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How Nike is Affirming its Commitment to Women’s Basketball

Nike WNBA Partnership and Grassroots Women's Basketball  0

The league’s refreshed logo, a player silhouette that portrayes freedom of movement and a lithe, more athletic physique, will roll out in 2020.

The 2019 WNBA Draft will be held tonight at Nike’s New York City headquarters. The moment marks the beginning of a new season and kickstarts Nike’s renewed effort to raise the global profile of the women’s game. Here are three more ways Nike is doing that:

1. Strengthening partnerships

Along with its WNBA partnership, Nike is teaming up with FIBA to grow the game in other parts of the world. Take the 2018 FIBA Women’s Basketball World Cup in Spain, for example, where Nike was the official FIBA partner for marketing and product spanning apparel, footwear and equipment.

Additionally, Nike will continue to provide all WNBA teams with pinnacle performance gear for the 2019 season. This year, the uniforms, cut for female athletes and designed for their specific temperature-regulation needs, will feature numbers on the back of the jerseys and more prominent team logos on the front.

2. Investing in participation and coaching

Nike will collaborate with WNBA and NBA teams through Game Growers, a community outreach program challenging each franchise to invest in ideas to get more girls to participate in sports like basketball. Here’s how it works: Teams will partner with middle schools in their communities to brainstorm ways to improve girls basketball participation at the local level. Nike and select WNBA and NBA teams will provide mentorship for the groups as they develop their ideas, which will then be shared nationally to inspire programming in cities across the U.S.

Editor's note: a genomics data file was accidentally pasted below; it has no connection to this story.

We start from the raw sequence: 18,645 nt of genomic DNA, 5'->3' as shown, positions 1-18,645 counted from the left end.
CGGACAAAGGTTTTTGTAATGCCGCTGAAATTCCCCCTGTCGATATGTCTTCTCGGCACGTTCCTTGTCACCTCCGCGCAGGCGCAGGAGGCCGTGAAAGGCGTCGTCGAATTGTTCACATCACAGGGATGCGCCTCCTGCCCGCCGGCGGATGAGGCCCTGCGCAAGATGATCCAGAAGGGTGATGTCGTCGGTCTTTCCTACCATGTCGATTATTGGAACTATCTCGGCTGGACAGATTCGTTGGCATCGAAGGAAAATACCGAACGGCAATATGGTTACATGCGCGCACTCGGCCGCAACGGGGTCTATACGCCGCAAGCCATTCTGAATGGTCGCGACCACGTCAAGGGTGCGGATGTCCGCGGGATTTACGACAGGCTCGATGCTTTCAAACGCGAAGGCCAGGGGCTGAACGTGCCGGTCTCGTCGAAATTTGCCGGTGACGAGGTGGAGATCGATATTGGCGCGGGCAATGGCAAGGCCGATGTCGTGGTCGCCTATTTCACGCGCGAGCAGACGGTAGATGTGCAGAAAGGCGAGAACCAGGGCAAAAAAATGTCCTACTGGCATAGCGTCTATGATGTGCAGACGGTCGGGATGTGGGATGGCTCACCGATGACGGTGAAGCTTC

In Los Angeles, Nike recently kicked off Women Coach LA, a city-wide partnership and initiative to increase the number of trained female coaches for girls across the city. Mamba League, a youth basketball program led by Kobe Bryant in partnership with Nike and the Boys & Girls Club of Los Angeles, aims for at least half of its players and coaches to be female (it expanded into New York City this year, in partnership with Children's Aid).

This work toward coaching development is happening around the world. In France, for example, Nike is working with Sport dans la Ville to train female coaches and engage young girls through basketball by providing free after-school sessions in Paris, Lyon, Saint-Etienne and Grenoble.

3. Supporting former players

To facilitate the career transitions for former players into sport-based professions, Nike teamed up with the WNBA to inaugurate W.I.N. (Women in Nike), a pilot program that will place a selection of retired athletes in full-time positions at Nike’s World Headquarters in Beaverton, Oregon.

The WNBA regular season begins May 24.

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